The world is full of natural wonders, from powerful medicinal to dangerously poisonous plants, stunningly fragrant and attractive to meat-smelling and disgusting and ubiquitous to threatened ones. From ugly-but-life-saving to beautiful-but-killer flowers (and everything in between) here are some of the most exotic and endangered plants, flowers, trees and forests in the world.
16 of the World’s Weirdest Endangered Trees, Plants and Flowers: From the exotic water-storing Baobob Tree to the infamous Venus Fly Trap, the Green Pitcher to the Baseball Plant, this collection features some of the most visually stunning, fascinatingly historied and unusually endangered tree, plant and flower life on Earth. .
16 of the Most Unassuming but Deadly Poisonous Plants: Water Hemlock and Angel’s Trumpet look bright and beautiful but are also notorously fatal. Some of these strange and exotic killers also have medical uses, while others can kill you as quickly, unexpectedly and painfully as a snake or scorpion. .
18 of the Most Powerful Medicinal Plants on the Planet: Some plants are deadly while others save lives – and looks can be deceiving. Some, like marijuana and poppies, are largely outlawed while others, including catnip and alfalfa, are widely harvested and put to a great many purposes every day around the world. .
20 Beautiful but Endangered Forests from Around the World: Some of the most visually stunning and mysteriously exciting forests on the planet are, unfortunately, also some of the most threatened – including the famous Sherwood Forest and California Old Growth Forests, not to mention many a rain forest. .
Bonus: 10 Deliciously Exotic but Edible Fruits and Vegetables: Some of these you might have a tough time finding but as conversation pieces at dinner parties they are sure to pay off. From the monstrously ugly Kiwano Melon to the fractal-filled Romanescu these exotic edibles will certainly turn heads if you can locate or grow them. .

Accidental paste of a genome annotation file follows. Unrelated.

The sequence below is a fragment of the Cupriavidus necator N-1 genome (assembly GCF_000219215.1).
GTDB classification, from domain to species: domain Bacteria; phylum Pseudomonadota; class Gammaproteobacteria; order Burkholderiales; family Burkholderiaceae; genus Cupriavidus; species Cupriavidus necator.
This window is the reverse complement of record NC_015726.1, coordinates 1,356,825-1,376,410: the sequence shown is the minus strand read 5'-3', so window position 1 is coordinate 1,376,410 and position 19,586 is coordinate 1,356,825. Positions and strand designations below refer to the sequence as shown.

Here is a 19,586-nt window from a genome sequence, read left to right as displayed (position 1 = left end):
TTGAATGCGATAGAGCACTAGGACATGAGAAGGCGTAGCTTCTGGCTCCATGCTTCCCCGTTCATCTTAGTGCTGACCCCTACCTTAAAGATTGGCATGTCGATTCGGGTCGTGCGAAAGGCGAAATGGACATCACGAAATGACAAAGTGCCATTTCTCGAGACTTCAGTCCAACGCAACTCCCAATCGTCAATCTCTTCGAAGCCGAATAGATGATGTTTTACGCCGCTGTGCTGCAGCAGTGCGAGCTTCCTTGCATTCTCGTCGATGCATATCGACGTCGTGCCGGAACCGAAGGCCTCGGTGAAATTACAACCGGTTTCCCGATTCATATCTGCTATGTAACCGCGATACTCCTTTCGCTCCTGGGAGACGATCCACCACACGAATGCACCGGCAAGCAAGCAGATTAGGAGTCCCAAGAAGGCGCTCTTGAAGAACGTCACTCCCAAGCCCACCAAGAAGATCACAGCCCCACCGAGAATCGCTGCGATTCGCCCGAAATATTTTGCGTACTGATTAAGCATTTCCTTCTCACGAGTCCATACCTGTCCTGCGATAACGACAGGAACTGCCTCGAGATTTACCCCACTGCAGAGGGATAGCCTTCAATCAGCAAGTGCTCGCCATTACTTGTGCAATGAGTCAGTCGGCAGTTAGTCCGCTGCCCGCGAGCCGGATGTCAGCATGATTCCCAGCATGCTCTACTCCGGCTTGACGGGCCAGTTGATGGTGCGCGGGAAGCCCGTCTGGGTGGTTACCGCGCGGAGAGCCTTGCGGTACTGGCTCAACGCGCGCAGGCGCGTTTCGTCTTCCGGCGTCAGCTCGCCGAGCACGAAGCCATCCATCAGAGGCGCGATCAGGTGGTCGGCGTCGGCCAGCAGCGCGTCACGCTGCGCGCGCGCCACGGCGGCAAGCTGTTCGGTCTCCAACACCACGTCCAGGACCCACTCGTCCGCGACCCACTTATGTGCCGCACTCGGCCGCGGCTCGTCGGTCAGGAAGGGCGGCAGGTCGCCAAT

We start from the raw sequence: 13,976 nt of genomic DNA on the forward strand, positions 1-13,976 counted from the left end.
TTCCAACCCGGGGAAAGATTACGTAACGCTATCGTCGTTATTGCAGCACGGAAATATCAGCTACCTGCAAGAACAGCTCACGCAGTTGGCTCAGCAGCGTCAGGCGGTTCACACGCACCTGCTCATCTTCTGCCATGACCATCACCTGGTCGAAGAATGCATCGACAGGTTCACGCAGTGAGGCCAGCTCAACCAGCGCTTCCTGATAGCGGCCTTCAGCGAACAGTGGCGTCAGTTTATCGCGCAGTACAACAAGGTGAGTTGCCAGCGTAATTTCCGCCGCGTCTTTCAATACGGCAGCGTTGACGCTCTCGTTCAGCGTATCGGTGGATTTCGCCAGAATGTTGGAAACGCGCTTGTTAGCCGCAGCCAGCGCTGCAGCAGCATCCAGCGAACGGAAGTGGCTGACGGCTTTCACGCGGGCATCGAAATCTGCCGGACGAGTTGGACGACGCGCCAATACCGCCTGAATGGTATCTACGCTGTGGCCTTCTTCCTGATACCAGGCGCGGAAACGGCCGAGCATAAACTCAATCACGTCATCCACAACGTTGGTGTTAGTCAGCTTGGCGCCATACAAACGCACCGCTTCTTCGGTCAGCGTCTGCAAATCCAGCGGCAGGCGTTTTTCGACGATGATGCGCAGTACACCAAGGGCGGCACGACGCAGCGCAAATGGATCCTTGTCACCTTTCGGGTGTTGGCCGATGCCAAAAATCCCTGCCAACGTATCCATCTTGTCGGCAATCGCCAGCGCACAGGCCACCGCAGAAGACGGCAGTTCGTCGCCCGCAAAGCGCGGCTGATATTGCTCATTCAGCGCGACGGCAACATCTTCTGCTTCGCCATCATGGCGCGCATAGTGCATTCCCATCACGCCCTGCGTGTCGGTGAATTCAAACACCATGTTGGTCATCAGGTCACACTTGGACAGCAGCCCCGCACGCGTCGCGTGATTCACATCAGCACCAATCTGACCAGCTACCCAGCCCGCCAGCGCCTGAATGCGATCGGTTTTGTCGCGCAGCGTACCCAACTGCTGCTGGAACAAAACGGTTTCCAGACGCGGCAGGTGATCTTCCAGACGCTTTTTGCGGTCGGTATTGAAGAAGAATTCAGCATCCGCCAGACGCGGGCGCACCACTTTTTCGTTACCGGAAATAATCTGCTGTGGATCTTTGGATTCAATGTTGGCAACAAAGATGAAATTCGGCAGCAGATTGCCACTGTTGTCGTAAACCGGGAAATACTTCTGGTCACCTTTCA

10 Great Plants for Tropical Rainforest Landscaping
How do you do tropical rainforest landscaping? Use high-tolerant plants that grow well in heat and humidity. Living ASEAN has put together the following list of 10 tropical species that are generally easy to find in all ASEAN countries:
/// ASEAN ///
Photography: Rithirong Chanthongsuk, Sitthisak Namkham
Bromeliads (Urn Plant): these are ornamental plants with beautiful flowers, slow-growing, easy to care for, and drought-resistant. They do well both where there is a lot and a moderate amount of sunlight. If one gets a lot of sun, the leaves become more and more colorful. Bromeliads give off oxygen during the night and absorb carbon dioxide, making them especially suitable for bedroom placement.
Spikemoss fern (Selaginella Involvens): a ground cover, this is also known as “medical spikemoss” or “peacock fern.” It’s fan-like, with rounded, flat, bushy leaves, and often found in dense forest around steep mountain slopes or near rocks that get moderate sun.
Left: Begonia: represented by many species, it thrives in humid forests, and is thought of as a forest flower. There are both edible and are inedible varieties., For an an alternate sour taste, edible varieties can be used instead of lime in tom yam soup. The inedible varieties have velvety leaves.